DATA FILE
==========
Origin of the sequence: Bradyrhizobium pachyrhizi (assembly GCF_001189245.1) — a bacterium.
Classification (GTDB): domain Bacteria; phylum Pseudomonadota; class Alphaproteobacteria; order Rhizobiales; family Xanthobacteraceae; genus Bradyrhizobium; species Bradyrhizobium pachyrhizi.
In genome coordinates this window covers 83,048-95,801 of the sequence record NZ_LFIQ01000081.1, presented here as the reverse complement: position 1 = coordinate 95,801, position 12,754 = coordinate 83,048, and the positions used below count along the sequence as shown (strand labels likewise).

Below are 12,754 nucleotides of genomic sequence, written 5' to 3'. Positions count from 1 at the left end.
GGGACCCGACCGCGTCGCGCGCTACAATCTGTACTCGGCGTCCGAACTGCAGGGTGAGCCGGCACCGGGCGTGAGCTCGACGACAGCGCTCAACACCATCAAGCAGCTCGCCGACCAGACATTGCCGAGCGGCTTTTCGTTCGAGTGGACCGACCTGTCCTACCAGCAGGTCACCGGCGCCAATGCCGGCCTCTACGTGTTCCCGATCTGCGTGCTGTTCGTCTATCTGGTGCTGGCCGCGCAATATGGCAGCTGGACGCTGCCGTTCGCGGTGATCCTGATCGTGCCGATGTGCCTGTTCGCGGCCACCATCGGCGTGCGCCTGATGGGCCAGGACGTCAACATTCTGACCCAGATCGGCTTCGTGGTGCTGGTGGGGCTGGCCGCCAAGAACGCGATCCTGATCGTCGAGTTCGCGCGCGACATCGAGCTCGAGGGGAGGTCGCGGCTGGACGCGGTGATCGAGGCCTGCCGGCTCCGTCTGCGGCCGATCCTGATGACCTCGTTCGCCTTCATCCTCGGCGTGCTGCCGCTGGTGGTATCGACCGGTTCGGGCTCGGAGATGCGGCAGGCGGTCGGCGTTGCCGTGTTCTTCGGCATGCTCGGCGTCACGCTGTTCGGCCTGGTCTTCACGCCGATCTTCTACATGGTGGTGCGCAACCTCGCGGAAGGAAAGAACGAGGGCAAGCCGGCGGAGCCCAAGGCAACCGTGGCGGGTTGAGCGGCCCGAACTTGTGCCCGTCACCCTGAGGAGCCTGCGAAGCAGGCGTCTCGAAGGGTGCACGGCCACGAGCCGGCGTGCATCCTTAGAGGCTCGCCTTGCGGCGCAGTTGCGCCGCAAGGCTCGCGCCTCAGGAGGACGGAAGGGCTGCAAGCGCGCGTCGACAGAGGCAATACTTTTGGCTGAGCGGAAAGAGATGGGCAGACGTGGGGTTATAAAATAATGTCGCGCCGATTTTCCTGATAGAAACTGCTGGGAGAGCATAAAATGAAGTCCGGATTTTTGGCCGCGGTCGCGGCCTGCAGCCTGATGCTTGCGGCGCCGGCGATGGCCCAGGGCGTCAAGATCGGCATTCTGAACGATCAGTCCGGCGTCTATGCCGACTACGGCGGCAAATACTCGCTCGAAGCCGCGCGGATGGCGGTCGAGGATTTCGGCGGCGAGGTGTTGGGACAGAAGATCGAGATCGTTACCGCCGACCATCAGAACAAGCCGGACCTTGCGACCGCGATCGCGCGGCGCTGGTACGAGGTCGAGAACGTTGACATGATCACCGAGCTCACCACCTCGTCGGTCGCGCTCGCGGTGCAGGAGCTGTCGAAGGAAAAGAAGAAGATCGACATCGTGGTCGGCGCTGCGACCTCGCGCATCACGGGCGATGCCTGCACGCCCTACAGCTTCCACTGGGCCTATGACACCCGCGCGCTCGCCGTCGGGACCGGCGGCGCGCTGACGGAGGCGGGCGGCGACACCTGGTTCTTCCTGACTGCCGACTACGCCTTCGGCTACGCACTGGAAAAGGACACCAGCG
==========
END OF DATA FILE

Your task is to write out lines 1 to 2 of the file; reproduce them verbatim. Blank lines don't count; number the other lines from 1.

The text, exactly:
Origin of the sequence: Bradyrhizobium pachyrhizi (assembly GCF_001189245.1) — a bacterium.
Classification (GTDB): domain Bacteria; phylum Pseudomonadota; class Alphaproteobacteria; order Rhizobiales; family Xanthobacteraceae; genus Bradyrhizobium; species Bradyrhizobium pachyrhizi.